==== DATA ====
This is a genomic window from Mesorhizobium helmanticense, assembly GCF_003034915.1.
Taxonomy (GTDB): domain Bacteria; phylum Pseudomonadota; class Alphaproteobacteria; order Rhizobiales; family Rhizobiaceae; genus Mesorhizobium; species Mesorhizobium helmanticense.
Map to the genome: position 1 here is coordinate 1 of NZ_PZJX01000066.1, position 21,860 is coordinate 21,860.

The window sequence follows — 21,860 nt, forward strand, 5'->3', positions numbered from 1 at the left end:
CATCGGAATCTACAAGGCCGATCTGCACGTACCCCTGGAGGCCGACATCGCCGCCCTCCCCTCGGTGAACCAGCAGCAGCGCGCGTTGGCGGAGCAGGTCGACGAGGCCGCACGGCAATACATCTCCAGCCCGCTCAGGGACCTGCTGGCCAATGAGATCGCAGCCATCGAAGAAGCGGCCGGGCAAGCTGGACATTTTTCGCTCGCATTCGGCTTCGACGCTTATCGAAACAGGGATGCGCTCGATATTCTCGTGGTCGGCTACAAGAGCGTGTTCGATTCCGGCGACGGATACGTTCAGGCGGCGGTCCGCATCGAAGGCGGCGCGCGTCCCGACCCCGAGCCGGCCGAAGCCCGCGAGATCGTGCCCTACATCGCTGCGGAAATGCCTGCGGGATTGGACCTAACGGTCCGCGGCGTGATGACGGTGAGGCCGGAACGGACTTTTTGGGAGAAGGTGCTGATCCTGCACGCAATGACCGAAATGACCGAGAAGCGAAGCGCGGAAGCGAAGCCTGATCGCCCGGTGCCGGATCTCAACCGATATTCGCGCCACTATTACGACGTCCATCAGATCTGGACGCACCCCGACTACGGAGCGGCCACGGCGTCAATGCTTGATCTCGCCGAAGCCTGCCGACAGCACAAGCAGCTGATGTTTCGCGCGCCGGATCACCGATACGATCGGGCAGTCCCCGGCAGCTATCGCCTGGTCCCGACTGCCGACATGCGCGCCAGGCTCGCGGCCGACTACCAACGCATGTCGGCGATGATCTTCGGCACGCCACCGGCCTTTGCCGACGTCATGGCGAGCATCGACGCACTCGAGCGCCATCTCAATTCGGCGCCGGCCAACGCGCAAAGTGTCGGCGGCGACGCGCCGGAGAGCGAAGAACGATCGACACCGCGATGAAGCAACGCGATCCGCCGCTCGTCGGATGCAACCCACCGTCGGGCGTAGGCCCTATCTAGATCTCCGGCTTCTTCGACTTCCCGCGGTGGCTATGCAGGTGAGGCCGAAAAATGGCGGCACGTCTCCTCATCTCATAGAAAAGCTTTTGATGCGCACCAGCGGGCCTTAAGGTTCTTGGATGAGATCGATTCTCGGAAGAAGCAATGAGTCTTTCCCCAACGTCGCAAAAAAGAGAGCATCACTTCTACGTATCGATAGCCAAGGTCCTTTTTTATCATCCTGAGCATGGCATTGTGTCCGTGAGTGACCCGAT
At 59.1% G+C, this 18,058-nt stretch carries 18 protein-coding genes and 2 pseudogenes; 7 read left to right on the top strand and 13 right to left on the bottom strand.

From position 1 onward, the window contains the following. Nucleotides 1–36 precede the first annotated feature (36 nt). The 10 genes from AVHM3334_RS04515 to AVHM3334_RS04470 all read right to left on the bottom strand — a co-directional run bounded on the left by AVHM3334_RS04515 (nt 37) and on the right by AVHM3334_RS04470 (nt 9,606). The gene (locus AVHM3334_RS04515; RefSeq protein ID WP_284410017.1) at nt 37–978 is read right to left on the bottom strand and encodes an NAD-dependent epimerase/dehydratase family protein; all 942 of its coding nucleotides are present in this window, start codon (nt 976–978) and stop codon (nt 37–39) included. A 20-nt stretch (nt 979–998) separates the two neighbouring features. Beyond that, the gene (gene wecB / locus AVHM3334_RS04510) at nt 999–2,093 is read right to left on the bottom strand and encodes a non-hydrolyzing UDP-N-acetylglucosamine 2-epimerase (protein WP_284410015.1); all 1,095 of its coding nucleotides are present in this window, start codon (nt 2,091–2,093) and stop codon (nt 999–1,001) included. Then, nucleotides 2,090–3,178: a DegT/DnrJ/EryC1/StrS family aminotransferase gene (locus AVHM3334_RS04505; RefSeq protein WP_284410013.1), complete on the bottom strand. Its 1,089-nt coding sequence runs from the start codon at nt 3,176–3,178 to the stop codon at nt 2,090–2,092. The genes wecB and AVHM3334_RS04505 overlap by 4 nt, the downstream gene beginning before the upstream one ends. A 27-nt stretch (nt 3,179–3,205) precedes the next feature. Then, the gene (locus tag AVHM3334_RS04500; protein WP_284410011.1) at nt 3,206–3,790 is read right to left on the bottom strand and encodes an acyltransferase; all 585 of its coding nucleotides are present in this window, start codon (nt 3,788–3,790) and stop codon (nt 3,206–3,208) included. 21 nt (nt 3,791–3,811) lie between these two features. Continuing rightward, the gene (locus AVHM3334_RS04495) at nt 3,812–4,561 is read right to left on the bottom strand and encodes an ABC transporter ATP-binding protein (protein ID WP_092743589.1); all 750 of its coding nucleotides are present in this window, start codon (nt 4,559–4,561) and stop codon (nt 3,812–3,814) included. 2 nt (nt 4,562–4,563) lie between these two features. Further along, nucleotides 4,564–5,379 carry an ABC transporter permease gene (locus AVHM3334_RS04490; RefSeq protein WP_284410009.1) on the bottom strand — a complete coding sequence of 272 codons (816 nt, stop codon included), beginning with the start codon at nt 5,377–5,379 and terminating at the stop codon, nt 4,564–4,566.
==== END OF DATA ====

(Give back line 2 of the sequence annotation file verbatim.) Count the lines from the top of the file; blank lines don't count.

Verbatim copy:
Taxonomy (GTDB): domain Bacteria; phylum Pseudomonadota; class Alphaproteobacteria; order Rhizobiales; family Rhizobiaceae; genus Mesorhizobium; species Mesorhizobium helmanticense.